Kids Ask Dr. Phil: Adriana

Strict Parents
Dr. Phil talks to father who is facing debt from his daughter's shopping sprees.
Adriana is 15 and she says her parents treat her like she's 5. They monitor what she wears, won't let her in the hot tub by herself, and she can't see a movie after 7 p.m.

"My parents are smothering me. They're just wicked overprotective," Adriana says.

Her mother, Connie, sees it differently. "You see all these murders, killings on the news. I'm just so afraid that she'll be one of them," she says.

Adriana's father, Frank, agrees. "We know the pitfalls out there. We're just trying to protect her," he says.

Connie admits that it's hard to see her daughter grow up. "She's my only child. I have nobody else. I miss all the cuddling. That's why I got a dog," she laughs.

Adriana wants to live at college an hour away, but her parents try to convince her to commute. They've even promised to buy her a car to keep her at home. She worries that she'll never be able to leave her parents' house. "My biggest fear is that I'm going to be 30 or 40 and I'm going to be single, living with my parents," she confesses. "Dr. Phil, can you help my parents to let me go?"
Dr. Phil observes that Connie and Ralph want their daughter to live at home for the first two years of college. "And you want her commuting an hour from the school she wants to go to and back home?" he asks.

"Yes, we'll buy her a real nice car," Connie laughs.

Dr. Phil lists Connie's rules for Adriana. "You won't let her go to a movie that starts at 7:30 or later because bimbos go to movies, and you won't give her a curfew to stay out. She couldn't go to an overnight camp, a choir camp ... Every Saturday night, you want her to go out to dinner with you and Ralph."

"Yes, and we go out with couples who have girls her age," Connie explains.

Dr. Phil is incredulous. "Are you kidding me? She's 16. You want her to go out with you and your husband? She would rather get a root canal," he says. "I'm wondering if it's really overprotectiveness, or if it's overdependency. Not of her on you, but of you on her."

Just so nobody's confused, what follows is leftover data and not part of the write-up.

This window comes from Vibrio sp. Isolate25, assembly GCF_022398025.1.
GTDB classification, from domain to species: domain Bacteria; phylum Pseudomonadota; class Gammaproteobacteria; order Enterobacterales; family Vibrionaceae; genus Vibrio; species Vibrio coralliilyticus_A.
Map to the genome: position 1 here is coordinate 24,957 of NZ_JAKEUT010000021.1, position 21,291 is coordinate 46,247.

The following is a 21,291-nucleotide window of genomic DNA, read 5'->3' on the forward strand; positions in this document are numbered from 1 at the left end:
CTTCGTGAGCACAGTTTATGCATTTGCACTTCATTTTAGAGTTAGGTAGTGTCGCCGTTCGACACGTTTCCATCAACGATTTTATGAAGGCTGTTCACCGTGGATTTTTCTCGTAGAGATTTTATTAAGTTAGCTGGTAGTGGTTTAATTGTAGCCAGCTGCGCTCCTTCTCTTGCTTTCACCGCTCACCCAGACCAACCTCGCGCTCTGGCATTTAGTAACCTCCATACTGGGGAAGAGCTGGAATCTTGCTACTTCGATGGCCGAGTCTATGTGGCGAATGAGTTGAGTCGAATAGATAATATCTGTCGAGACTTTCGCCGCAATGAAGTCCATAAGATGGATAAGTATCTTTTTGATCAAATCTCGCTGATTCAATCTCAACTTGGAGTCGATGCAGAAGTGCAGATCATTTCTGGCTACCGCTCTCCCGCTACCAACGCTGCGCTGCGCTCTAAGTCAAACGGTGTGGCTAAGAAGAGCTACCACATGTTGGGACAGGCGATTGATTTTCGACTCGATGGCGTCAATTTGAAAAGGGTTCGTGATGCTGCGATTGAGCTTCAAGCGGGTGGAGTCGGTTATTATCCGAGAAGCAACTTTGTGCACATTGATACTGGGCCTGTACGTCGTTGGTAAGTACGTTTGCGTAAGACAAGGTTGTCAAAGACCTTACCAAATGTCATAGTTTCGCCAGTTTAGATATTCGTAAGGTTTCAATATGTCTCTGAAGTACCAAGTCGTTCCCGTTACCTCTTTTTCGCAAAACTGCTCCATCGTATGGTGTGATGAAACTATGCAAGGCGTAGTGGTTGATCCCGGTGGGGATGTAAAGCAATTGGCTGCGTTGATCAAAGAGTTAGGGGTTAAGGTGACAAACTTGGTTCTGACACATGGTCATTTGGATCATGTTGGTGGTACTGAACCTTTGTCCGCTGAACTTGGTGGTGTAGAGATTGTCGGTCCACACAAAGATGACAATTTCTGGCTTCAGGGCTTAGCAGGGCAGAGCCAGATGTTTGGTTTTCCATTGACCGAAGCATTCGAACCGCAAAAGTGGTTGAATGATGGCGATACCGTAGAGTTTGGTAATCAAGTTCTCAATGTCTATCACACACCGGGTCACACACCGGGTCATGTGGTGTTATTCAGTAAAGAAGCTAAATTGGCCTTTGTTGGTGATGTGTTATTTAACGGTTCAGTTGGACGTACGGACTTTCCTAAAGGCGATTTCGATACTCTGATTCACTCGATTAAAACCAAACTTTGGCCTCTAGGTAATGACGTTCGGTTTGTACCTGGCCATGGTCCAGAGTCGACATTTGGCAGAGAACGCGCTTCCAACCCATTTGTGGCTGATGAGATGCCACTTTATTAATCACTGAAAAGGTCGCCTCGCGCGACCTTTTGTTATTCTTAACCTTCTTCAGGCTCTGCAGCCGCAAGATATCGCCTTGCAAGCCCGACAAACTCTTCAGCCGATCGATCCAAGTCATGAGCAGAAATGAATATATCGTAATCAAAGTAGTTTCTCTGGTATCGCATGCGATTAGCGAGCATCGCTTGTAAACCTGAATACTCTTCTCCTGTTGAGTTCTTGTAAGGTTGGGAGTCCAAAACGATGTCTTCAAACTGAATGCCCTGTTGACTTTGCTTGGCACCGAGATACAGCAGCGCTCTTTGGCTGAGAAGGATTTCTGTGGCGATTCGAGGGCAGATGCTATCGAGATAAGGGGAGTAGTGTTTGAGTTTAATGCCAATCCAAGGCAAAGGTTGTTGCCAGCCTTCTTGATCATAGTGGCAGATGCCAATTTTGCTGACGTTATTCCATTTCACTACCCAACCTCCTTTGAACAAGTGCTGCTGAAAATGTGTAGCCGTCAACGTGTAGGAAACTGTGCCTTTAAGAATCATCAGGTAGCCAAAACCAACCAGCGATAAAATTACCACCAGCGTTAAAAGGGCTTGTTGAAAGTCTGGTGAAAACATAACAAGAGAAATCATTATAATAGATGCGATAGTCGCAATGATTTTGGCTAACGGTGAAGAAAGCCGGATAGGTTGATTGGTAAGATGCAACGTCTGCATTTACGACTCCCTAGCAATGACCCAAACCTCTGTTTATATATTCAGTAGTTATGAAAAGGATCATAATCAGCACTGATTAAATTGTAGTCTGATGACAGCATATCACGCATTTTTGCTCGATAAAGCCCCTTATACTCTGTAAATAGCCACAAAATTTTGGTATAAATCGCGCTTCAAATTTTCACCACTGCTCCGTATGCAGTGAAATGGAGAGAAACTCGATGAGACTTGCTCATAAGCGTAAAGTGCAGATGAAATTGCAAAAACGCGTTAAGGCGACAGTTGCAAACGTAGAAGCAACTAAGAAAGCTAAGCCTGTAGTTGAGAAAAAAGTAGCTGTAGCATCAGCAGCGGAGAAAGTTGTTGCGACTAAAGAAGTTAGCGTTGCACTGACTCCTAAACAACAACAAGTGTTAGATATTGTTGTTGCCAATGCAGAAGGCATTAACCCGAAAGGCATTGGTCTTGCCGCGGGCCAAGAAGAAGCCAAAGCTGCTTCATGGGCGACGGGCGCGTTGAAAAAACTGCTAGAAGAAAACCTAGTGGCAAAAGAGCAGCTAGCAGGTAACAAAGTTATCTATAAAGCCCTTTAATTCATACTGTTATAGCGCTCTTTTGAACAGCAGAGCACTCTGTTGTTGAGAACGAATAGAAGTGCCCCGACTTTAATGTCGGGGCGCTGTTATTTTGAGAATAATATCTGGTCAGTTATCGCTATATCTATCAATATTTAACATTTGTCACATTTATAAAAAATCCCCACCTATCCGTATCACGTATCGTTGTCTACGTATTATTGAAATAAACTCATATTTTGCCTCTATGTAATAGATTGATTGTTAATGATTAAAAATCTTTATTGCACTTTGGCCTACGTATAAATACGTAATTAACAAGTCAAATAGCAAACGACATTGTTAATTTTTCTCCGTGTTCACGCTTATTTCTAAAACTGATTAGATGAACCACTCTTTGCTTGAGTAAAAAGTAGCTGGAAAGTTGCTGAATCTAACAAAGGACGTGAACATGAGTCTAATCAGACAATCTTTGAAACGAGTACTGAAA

He acknowledges that Ralph and Connie are loving and caring parents, but says, "She's going to be 16, and you're saying, 'It's not her. It's the environment I don't trust.'"
"When you say, 'It's not her, I don't trust the environment,' what you're saying is, 'I don't trust her to have the ability to make good judgments and recognize danger and risk and problems when she sees them,'" Dr. Phil observes. "If you think you can watch her enough that you can eradicate all of those dangers, all of those risks and all of her potential bad decisions, you cannot do that. And here's a danger that I want you to think about ... You said, 'I want her live at home for two years of college.' Do you know that being two hours in a commute, on a highway, every day for two years is unquestionably the most dangerous thing that she is likely to face?"

Connie replies, "I know."

"So you're saying, 'In order to make me to feel better, in order to make me feel safer, in order to make me feel more peaceful, I'm going to put you in a target-rich environment on a freeway in a car every day for two years,' instead of being nestled in a dorm room with her friends at college.""I talk about the tools of parenting in Family First, and one of the tools is active communication. Another of the tools is to negotiate," Dr. Phil explains. He tells Adriana that she needs to negotiate with her parents by listening to their concerns. "They need to know that you have a plan. They need to know that you will take safety precautions. They need to know that you won't walk from the library
to your dorm room by yourself at 11 at night ... hear their needs and meet their needs. That's how you negotiate."

He warns Connie and Ralph about the danger of keeping their daughter on a short leash. "What you're doing is keeping her so contained that she's just going to be subject to temptation and exploration all at once when she gets out instead of letting her behave in a normal way," he says. He also advises the couple to take safety precaution. "Know the boys, know the homes, know the places, know the rules, set up monitoring, all of that. You've got to let her go out and be a kid."